I’ve temporarily lost the ability to multitask. Um … I think that’s what I’ve lost. Anyway, until this funeral’s over, I can’t seem to do anything.
“Anything?” you ask. “Surely you could do something?”
Yes, I can watch TV. I can – painstakingly slowly – get ready for to fly interstate tomorrow. I can eat. I can sleep.
That’s about it.
Still, when you consider the last few weeks, here are the highlights (lowlights?):
- getting told you owe the Australian Taxation Office $16k
- having your psychologist tell you that he “can’t be expected” to remember your preferred name
- being pseudo-bereaved
- becoming un-pseudo-bereaved
- continuing to battle that damned sore throat which keeps coming and going
- being “poisoned” by a GP (OK, slight exaggeration; she didn’t do it on purpose – but those steroids really knocked me around)
- starting a five week break from your therapist
- becoming truly bereaved.
After that, it’s all sort of whited out. Hours of just sitting, frowning when someone opens a door and lets cold air in. I catch sight of my face in the mirror and it’s white and puffed up, which is weird, because I haven’t been crying.
Is it awful to say that I just want this funeral to be over? I feel like once it’s done, I’ll be able to move again, think again. Maybe I’m being selfish.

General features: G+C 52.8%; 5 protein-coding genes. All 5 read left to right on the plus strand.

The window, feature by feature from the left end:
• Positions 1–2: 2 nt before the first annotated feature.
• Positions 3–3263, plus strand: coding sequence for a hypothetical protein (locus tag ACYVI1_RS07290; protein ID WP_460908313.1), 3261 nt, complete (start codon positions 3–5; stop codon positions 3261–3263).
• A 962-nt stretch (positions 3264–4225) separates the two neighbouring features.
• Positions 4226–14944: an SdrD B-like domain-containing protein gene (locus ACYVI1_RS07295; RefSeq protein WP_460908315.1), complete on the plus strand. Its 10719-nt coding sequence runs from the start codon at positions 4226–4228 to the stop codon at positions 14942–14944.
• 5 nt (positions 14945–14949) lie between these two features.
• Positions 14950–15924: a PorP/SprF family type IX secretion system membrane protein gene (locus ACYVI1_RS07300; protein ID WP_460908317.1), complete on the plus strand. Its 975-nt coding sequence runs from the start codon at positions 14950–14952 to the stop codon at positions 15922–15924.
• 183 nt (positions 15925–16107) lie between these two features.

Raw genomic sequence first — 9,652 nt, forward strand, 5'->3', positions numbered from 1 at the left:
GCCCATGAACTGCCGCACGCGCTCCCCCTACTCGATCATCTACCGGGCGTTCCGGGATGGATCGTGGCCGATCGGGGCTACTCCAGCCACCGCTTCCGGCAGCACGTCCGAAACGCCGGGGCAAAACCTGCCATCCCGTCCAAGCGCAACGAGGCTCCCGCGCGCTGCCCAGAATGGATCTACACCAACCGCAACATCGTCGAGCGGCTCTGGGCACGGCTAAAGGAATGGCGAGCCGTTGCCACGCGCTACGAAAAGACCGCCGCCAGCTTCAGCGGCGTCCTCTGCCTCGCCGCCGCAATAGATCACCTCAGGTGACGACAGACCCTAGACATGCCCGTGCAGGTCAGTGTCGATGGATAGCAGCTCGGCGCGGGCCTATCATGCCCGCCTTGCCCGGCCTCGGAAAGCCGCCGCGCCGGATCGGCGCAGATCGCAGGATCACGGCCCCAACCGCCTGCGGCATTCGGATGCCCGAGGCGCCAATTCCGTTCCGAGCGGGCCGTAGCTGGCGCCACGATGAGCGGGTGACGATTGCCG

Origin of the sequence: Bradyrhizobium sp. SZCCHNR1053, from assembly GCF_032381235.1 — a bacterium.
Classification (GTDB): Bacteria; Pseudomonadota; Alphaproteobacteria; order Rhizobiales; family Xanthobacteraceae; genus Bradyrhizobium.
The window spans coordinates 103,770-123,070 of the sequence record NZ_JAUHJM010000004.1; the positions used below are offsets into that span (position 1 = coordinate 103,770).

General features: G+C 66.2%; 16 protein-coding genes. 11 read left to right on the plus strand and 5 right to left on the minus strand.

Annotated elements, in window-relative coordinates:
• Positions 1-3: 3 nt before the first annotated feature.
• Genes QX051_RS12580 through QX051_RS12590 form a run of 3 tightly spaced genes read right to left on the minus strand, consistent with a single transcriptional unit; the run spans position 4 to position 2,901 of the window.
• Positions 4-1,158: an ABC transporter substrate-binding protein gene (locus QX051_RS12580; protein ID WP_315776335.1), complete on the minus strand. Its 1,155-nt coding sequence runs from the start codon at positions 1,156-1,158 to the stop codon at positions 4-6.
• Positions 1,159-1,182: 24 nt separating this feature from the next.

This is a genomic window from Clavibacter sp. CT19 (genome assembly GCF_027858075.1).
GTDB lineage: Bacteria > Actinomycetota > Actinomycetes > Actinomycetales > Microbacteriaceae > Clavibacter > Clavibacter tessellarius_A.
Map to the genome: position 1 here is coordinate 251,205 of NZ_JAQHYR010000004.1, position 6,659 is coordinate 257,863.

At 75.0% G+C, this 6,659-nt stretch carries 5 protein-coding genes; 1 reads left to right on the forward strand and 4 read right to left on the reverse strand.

Instead of just counting my woes, I should also count the blessings of the last few weeks:
- I enjoyed time with my parents
- I had a courageous conversation with my psychologist
- the friends I’ve told about my bereavement have been hugely supportive
- my accountant and I figured out a plan to minimize the impact of that $16k debt to the ATO
- hey, I had the sense to book in to see my accountant before 30 June! Which was a very wise decision
- my one-year-old niece stood up and held her mother’s phone while we were talking the other day, the first time she’d achieved this feat of multitasking
- I can read. I hate it when I’m so depressed I can’t read.
OK, enough for now. Hope everyone’s well and I’ll catch up with you soon.